The first thing you'll want to do is to locate the Molex and IDE connectors in the enclosure framework. It doesn't take a rocket scientist to figure out that you're going to want the corresponding end of the hard drive to be sitting in this same position. Once you've got that arranged, you're ready to begin putting the drive in the enclosure.
Once you've set the hard drive into the central portion of the enclosure, use the provided screws to secure it into the framework. The four holes on the bottom are industry standard and also have a slotted design to handle a drive that is just a bit off. Don't tighten everything down just yet, though.
Next you'll attach the included cabling. These parts are designed for this LanDisk device, so lengths are ready to accommodate your hard drive. The reason you didn't want to tighten down the mounting screws is because after you attach the cables, you want to push the drive into the framework just a bit. If you'll take a closer look at the Molex connector pictured above, it sticks out just a bit from the edge of the carriage. This did not allow me to insert the frame into the external enclosure, so I had to loosen the mounting screws and slide it in a bit. Hopefully this will save you a step.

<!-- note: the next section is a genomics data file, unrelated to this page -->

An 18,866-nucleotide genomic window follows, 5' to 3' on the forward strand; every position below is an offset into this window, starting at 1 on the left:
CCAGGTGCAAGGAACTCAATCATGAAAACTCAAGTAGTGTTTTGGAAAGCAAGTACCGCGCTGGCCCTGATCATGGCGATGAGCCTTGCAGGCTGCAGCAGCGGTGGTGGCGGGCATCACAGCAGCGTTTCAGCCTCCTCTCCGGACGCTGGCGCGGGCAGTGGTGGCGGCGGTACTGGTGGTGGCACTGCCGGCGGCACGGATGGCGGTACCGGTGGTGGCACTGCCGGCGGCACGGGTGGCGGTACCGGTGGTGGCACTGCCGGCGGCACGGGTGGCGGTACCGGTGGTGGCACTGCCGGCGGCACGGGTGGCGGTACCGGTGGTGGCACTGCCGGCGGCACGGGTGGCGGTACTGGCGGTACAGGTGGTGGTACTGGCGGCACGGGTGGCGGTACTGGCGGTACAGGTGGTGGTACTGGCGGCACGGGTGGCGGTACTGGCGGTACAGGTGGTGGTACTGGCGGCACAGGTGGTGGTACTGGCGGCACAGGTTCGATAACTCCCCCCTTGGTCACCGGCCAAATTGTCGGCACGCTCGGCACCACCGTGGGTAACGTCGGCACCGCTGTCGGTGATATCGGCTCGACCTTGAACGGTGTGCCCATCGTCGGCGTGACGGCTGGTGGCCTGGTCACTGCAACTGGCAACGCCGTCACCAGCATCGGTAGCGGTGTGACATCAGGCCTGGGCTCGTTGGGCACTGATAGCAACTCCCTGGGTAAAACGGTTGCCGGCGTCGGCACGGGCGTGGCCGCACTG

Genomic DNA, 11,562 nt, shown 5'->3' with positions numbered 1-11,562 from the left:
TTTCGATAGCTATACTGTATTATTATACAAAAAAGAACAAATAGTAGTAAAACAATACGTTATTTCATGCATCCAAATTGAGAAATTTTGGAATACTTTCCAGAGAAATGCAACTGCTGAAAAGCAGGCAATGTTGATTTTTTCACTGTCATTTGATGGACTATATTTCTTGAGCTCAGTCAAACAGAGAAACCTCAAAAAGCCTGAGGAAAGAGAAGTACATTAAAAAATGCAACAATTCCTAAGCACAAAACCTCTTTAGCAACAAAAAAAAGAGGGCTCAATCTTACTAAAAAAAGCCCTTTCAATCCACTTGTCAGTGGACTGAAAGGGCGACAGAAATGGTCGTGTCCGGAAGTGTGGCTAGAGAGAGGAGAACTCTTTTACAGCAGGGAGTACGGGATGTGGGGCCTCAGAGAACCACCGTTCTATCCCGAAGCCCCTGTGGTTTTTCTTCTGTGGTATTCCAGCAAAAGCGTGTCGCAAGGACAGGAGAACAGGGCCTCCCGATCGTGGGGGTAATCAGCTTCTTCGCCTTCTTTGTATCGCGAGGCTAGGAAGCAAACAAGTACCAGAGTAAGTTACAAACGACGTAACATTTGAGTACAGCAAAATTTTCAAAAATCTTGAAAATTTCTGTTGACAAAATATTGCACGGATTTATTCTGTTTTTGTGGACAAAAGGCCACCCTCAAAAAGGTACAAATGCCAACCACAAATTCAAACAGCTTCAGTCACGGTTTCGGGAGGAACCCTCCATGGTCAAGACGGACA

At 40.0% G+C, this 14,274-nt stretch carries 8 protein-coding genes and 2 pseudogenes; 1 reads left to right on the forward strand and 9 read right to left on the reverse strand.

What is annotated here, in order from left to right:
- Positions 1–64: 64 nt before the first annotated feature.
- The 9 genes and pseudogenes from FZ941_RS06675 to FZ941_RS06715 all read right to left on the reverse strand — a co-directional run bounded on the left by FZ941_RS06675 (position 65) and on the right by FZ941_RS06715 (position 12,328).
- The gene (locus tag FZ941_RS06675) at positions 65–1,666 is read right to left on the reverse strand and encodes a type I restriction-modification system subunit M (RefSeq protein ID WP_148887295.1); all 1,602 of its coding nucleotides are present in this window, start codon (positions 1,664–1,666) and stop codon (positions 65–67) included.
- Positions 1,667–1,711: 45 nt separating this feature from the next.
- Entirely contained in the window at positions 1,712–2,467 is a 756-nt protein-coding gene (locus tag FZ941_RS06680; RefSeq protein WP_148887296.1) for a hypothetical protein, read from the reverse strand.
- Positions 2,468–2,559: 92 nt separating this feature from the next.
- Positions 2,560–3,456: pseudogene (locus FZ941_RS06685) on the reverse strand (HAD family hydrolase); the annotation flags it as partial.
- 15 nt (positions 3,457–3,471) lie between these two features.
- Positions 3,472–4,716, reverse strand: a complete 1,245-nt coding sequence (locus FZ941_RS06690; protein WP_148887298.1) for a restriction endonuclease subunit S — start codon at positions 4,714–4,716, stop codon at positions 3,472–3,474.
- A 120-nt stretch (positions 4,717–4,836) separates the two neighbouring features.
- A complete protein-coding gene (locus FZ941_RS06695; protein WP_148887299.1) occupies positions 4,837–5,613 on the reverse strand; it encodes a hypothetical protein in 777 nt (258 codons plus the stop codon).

For those who have a keen eye, you've already noticed that the drive is set as a Master device. Make sure that you either remove jumpers or set them accordingly to make it a Master drive.
From here, you insert the drive into the enclosure, hook up the cables and power the device on. Once you have power and the network sees the drive, you're almost home.
As a side note, you can use the included network cable regardless if you're using a router/switch or if you're hooking straight into a LAN port on the machine. The internal circuitry creates a true network so you don't need a crossover cable for hooking directly into your computer.